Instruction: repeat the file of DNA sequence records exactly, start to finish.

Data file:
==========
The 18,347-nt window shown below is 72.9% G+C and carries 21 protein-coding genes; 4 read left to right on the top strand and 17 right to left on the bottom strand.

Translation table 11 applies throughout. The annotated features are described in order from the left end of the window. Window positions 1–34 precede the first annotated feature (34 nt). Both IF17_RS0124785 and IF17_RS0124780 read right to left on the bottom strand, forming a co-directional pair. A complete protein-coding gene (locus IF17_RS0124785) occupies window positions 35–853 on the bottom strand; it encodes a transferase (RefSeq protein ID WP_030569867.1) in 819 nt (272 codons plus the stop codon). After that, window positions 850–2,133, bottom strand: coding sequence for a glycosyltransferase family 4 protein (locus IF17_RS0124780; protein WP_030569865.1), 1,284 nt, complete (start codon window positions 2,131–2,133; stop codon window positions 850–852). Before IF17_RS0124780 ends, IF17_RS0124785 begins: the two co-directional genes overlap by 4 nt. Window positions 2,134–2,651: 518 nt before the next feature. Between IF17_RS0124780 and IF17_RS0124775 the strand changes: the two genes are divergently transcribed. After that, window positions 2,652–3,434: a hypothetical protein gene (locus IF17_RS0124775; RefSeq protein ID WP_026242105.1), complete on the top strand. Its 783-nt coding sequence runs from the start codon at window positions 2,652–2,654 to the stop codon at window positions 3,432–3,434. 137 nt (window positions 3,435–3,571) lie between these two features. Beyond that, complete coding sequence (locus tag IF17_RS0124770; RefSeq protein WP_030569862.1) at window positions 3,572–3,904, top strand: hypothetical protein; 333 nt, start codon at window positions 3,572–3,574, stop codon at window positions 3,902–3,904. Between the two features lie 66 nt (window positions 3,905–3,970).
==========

The 18,347-nt window shown below is 72.9% G+C and carries 21 protein-coding genes; 4 read left to right on the top strand and 17 right to left on the bottom strand.

Translation table 11 applies throughout. The annotated features are described in order from the left end of the window. Window positions 1–34 precede the first annotated feature (34 nt). Both IF17_RS0124785 and IF17_RS0124780 read right to left on the bottom strand, forming a co-directional pair. A complete protein-coding gene (locus IF17_RS0124785) occupies window positions 35–853 on the bottom strand; it encodes a transferase (RefSeq protein ID WP_030569867.1) in 819 nt (272 codons plus the stop codon). After that, window positions 850–2,133, bottom strand: coding sequence for a glycosyltransferase family 4 protein (locus IF17_RS0124780; protein WP_030569865.1), 1,284 nt, complete (start codon window positions 2,131–2,133; stop codon window positions 850–852). Before IF17_RS0124780 ends, IF17_RS0124785 begins: the two co-directional genes overlap by 4 nt. Window positions 2,134–2,651: 518 nt before the next feature. Between IF17_RS0124780 and IF17_RS0124775 the strand changes: the two genes are divergently transcribed. After that, window positions 2,652–3,434: a hypothetical protein gene (locus IF17_RS0124775; RefSeq protein ID WP_026242105.1), complete on the top strand. Its 783-nt coding sequence runs from the start codon at window positions 2,652–2,654 to the stop codon at window positions 3,432–3,434. 137 nt (window positions 3,435–3,571) lie between these two features. Beyond that, complete coding sequence (locus tag IF17_RS0124770; RefSeq protein WP_030569862.1) at window positions 3,572–3,904, top strand: hypothetical protein; 333 nt, start codon at window positions 3,572–3,574, stop codon at window positions 3,902–3,904. Between the two features lie 66 nt (window positions 3,905–3,970).